Bipolar Disorder/Manic Depression

Bipolar disorder is characterized by a “cycling” of moods from extreme depression to an extreme elated feeling known as “mania”. Those going through a “manic” phase may seem unusually productive and/or happy, but rest assured this is not usually the case, and it is in this phase that risk of suicide of highest. Delusional thinking, impulsive decision-making and extreme excitement or energy increases the likelihood of a bad decision to occur. Hallucinations and psychosis can also occur with bipolar disorder. A less severe form of bipolar disorder, cyclothymic disorder, is characterized by less extreme swings between mania and depression, but more rapid cycling between the two moods.

There does seem to be a genetic link, as an individual who has family members with bipolar disorder is more likely to suffer from bipolar disorder. Polymorphisms in BDNF, DRD4, DAO and TPH1 genes have been implicated in the development of bipolar disorder. Environmental stressors such as abuse and long-term stress may trigger abnormalities in these genes as well. CRH, cardiac β-adrenergic, Phospholipase C, glutamate receptor, cardiac hypertrophy, Wnt, Notch, and endothelin 1 signalling pathways have have also been implicated in the development of bipolar disorder.

Due to the extreme low moods, it is not unusual for a bipolar sufferer to be misdiagnosed with unipolar depression. In the past, bipolar disorder was often referred to as “manic depression”. Although there are some similarities between the two conditions, there are also many key differences. Indeed, during a manic phase, antidepressants are contraindicated for bipolar disorder, which shows that there is definitely a difference between the two conditions and how they should be treated.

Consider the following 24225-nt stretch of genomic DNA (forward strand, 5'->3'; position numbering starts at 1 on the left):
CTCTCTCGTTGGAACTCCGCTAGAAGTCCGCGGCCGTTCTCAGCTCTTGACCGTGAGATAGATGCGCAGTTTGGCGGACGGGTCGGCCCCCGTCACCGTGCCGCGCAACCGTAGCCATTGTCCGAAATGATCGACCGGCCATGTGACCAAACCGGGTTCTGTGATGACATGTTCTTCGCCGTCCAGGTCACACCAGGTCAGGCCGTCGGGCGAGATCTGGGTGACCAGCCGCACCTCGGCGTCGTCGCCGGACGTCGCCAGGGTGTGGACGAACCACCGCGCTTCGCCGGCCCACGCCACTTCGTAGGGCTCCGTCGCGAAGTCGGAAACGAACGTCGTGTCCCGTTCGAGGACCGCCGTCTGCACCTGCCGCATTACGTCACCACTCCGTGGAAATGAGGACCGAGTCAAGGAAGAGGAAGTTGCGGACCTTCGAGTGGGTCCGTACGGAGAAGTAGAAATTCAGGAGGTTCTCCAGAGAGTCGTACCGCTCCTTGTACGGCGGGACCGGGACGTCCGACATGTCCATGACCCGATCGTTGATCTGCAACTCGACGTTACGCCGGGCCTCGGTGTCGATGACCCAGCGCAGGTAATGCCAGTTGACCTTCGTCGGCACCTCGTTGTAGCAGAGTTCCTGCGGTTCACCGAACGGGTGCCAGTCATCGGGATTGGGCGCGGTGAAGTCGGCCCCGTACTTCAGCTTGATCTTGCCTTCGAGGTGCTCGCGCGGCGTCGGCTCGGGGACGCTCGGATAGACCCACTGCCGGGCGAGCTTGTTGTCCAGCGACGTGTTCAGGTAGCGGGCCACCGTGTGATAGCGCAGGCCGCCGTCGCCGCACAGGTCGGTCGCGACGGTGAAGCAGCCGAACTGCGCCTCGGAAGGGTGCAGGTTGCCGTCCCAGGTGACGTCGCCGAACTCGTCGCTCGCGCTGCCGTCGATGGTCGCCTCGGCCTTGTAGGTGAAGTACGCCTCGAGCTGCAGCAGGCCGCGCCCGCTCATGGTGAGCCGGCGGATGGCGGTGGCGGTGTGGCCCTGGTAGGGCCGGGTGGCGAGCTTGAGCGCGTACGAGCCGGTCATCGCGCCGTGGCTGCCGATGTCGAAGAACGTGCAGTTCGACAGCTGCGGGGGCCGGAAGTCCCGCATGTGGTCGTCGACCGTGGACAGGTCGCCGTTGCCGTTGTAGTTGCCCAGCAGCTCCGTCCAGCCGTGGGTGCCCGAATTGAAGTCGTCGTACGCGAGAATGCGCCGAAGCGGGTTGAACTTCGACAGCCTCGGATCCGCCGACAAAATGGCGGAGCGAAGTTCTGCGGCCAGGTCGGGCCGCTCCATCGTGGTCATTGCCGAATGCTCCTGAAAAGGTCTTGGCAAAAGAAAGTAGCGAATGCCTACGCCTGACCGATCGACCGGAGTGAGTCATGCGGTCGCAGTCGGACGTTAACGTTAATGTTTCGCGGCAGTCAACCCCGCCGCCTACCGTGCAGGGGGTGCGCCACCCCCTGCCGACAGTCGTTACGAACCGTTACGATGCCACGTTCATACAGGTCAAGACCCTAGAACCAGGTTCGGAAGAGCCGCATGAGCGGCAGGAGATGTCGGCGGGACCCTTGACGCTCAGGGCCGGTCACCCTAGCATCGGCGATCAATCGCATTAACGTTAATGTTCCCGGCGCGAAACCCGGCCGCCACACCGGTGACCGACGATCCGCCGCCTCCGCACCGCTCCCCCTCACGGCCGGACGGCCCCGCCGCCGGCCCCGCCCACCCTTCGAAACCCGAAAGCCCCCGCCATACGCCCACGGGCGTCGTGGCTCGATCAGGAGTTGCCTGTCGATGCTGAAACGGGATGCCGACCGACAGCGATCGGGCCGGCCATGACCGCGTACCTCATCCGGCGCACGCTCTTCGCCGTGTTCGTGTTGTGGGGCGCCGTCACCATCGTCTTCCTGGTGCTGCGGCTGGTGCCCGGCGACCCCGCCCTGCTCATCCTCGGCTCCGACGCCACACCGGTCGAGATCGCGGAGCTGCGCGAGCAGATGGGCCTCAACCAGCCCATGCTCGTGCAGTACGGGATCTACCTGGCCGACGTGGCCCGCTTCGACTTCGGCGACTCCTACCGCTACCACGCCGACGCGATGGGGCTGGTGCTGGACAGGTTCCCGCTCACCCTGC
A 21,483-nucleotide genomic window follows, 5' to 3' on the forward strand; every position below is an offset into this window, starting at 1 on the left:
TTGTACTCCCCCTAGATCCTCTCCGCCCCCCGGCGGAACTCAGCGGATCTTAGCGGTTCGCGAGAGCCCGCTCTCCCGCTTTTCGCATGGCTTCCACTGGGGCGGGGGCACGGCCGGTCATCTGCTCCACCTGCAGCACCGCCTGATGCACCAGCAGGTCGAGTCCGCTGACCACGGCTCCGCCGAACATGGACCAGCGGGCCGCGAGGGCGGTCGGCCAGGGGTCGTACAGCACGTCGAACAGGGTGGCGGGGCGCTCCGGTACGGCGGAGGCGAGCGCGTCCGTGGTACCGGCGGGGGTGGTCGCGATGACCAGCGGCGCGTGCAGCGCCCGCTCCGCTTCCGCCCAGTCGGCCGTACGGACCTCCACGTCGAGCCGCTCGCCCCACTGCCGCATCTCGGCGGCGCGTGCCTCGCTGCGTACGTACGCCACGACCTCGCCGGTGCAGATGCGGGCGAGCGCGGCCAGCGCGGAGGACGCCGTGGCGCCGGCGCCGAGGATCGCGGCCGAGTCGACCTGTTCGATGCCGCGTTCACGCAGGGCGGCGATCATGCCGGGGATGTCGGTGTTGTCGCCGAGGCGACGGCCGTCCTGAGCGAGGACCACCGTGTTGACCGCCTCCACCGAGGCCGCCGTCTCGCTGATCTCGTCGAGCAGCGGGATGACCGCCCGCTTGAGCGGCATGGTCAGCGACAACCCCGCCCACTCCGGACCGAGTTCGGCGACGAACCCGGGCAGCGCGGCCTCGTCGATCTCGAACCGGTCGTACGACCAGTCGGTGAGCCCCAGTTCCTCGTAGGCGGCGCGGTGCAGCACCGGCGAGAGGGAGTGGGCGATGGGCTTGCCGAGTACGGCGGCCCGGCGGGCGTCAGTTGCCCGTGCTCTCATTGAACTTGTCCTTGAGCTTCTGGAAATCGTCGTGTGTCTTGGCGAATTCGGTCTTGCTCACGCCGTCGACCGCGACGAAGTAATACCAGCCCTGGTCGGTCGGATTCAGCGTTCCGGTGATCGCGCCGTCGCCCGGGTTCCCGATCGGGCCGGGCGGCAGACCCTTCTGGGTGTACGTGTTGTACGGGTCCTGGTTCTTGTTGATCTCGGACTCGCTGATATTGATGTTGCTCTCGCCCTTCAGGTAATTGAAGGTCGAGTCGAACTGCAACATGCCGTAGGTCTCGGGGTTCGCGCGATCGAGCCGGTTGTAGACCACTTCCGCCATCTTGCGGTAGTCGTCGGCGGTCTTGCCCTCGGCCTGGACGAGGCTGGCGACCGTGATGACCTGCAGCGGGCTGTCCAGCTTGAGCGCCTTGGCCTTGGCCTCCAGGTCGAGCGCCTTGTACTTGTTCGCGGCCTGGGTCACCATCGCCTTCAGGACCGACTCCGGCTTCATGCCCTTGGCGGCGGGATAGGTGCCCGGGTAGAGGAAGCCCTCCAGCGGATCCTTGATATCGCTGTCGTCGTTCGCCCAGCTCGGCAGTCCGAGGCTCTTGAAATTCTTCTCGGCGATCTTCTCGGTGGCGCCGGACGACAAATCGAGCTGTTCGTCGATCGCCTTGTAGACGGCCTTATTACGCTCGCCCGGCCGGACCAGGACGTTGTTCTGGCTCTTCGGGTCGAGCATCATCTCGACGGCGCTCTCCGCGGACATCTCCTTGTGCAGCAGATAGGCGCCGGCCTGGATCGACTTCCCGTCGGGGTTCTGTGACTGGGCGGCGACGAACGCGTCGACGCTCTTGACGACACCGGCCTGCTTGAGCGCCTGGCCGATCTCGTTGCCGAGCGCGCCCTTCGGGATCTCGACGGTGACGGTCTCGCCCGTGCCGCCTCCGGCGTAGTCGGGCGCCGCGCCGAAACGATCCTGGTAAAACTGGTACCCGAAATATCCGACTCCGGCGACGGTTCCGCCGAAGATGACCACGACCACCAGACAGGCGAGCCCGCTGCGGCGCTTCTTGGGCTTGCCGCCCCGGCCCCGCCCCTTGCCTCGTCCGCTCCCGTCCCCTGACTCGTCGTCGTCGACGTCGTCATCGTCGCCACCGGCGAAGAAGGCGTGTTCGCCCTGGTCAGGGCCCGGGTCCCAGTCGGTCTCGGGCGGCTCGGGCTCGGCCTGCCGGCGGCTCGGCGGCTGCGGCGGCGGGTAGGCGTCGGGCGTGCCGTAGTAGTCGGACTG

Bipolar disorder affects approximately 1%-3% of the global population, with approximately 2.6% of US citizens (5.7 million) suffering from bipolar disorder. Benzodiazepines, anticonvulsants, mood stabilizers (e.g. lithium) and antipsychotics are often prescribed to a person with bipolar disorder. Antidepressants may be prescribed during low moods, but doses must be monitored carefully and stopped should signs of a manic phase start to appear. There are two main types of bipolar disorder:

  1. Bipolar I disorder – at least one manic episode, with or without depressive episodes.
  2. Bipolar II disorder – at least one hypomanic episode and one major depressive episode, but not any manic episode.

Cyclothymic disorder is often considered a third type of bipolar disorder. Those suffering from schizophrenia, multiple sclerosis, a personality disorder or Alzheimer’s may present similar symptoms to those suffering from bipolar disorder, but the conditions are markedly different in many respects.

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